It's against the law to bet on sports in New Jersey because of a federal ban.

In defiance of that ban, Governor Chris Christie plans to move forward with allowing sports betting in casinos and racetracks across the state. Christie's decision gets some support, according to today's Fairleigh Dickinson University PublicMind survey of adults 18 and older.

45% believe the Garden State should allow sports betting at racetracks and casinos, even if federal law prevents it from doing so, compared to 38% who believe New Jersey should wait until the federal ban is repealed by Congress.

Krista Jenkins, Executive Director of PublicMind and professor of political science says, "Although support is not overwhelming, these numbers suggest the public is cautiously behind the goal of moving forward with legalized sports betting."

58% endorses sports betting regardless of the federal ban. This is a slight increase from the last time PublicMind asked a similar question. In September 2011, 53% said they favor allowing sports betting at Atlantic City casinos and racetracks, with 31% opposed.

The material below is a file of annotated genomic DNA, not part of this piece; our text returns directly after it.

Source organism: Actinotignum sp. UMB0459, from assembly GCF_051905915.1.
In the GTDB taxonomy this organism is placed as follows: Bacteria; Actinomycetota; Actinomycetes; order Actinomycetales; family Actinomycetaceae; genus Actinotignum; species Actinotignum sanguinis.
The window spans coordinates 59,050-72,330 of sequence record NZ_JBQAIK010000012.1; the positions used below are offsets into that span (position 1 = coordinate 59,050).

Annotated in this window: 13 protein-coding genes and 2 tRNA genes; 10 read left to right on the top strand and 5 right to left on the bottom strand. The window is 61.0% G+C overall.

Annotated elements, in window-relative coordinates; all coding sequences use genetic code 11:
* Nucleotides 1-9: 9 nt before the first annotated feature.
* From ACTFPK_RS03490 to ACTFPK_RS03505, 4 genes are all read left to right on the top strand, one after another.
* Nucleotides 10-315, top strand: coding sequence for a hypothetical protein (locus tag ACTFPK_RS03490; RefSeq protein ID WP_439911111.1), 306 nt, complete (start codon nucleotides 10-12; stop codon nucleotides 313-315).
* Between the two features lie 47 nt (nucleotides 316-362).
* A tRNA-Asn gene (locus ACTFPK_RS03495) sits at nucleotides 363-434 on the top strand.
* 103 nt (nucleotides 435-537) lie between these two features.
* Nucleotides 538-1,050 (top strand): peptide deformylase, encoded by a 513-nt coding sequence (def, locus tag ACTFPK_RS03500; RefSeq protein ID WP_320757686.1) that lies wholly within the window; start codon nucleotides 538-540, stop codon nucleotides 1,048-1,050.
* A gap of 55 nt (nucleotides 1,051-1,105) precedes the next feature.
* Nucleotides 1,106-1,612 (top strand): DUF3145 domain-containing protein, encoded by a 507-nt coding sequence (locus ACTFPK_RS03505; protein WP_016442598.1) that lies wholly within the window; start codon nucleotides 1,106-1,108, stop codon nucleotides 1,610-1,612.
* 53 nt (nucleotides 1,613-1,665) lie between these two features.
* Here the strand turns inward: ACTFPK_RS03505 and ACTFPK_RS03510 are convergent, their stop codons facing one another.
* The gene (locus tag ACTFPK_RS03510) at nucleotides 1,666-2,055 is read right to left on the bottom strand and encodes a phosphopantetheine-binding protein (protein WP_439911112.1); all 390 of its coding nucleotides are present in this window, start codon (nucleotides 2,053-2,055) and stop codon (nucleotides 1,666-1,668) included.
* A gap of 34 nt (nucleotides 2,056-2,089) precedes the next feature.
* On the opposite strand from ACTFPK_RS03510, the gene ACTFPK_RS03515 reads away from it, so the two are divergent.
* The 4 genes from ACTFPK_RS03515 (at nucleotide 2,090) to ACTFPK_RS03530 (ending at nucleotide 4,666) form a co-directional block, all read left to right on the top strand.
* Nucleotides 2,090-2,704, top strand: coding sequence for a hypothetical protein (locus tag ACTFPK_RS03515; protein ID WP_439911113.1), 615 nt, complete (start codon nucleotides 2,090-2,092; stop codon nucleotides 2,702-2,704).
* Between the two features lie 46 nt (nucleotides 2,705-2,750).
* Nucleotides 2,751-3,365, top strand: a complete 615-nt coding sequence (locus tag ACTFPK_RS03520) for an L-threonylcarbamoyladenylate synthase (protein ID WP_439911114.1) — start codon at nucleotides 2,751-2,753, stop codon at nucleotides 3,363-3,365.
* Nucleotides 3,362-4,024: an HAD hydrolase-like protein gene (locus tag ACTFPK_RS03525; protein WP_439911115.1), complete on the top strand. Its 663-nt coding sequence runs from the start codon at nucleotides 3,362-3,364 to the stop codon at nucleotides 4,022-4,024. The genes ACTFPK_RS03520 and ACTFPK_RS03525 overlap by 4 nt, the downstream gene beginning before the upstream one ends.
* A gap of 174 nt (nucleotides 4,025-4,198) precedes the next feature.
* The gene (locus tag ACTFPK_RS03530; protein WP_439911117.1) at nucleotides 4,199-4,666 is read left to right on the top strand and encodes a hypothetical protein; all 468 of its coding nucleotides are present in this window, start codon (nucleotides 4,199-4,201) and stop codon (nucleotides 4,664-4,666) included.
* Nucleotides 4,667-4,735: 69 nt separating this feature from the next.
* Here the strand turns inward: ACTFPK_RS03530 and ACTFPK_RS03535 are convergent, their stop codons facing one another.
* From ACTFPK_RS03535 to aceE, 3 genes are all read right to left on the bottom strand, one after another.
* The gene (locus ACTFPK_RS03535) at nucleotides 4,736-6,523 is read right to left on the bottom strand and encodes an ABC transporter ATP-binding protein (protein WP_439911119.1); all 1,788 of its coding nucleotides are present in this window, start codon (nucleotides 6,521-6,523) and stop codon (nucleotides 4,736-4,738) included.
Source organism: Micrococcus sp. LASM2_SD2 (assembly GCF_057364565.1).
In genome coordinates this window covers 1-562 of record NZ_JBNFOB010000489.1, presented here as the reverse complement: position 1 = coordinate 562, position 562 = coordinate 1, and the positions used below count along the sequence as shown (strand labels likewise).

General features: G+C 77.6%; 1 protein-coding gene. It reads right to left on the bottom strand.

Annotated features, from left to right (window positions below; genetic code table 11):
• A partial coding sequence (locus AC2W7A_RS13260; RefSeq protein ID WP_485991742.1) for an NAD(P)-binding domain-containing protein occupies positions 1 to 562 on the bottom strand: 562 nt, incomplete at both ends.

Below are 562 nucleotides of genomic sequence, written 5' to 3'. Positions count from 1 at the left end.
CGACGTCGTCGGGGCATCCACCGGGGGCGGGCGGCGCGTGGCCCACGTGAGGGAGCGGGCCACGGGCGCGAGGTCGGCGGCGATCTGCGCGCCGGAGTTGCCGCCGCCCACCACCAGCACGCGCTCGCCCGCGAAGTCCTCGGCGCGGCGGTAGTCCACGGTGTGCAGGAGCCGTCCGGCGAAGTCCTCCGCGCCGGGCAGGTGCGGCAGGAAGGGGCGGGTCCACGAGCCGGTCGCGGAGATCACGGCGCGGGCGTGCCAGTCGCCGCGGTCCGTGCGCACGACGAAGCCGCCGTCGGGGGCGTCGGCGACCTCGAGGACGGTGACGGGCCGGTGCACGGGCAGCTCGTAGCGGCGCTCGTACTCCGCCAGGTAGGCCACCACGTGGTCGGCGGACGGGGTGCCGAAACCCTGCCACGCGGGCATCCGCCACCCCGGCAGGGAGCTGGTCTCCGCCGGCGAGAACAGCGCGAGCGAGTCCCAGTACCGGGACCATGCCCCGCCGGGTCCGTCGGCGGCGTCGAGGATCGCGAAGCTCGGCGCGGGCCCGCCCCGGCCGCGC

The survey finds that those who have played slots or visited a casino in the past year emerge as proponents of legalized sports betting. 53% of casino-goers endorse moving forward compared with 41% who haven't frequented a gaming locale recently.

A majority of men endorse moving forward without a congressional repeal (53%) compared with only four-in-ten women (38%). Republicans (52%) are comfortable allowing legalized sports betting in numbers that significantly exceed Democrats (42%) and independents (40%).

"It's also interesting to see such stark differences among those who say they have bet on sports in an office pool or some other informal gaming venue," says Jenkins. "The double digit point difference among office betters and non-betters suggests that informally betting primes the pump for legalizing the practice."

The poll reveals 58% of office gamers favor moving forward compared with only 42% of non-betting residents who say the same.

The statewide poll of 945 registered and unregistered voters was conducted by telephone with both landline and cell phones from July 23 through July 29, 2012, and has a margin of error of +/-3.3 percentage points.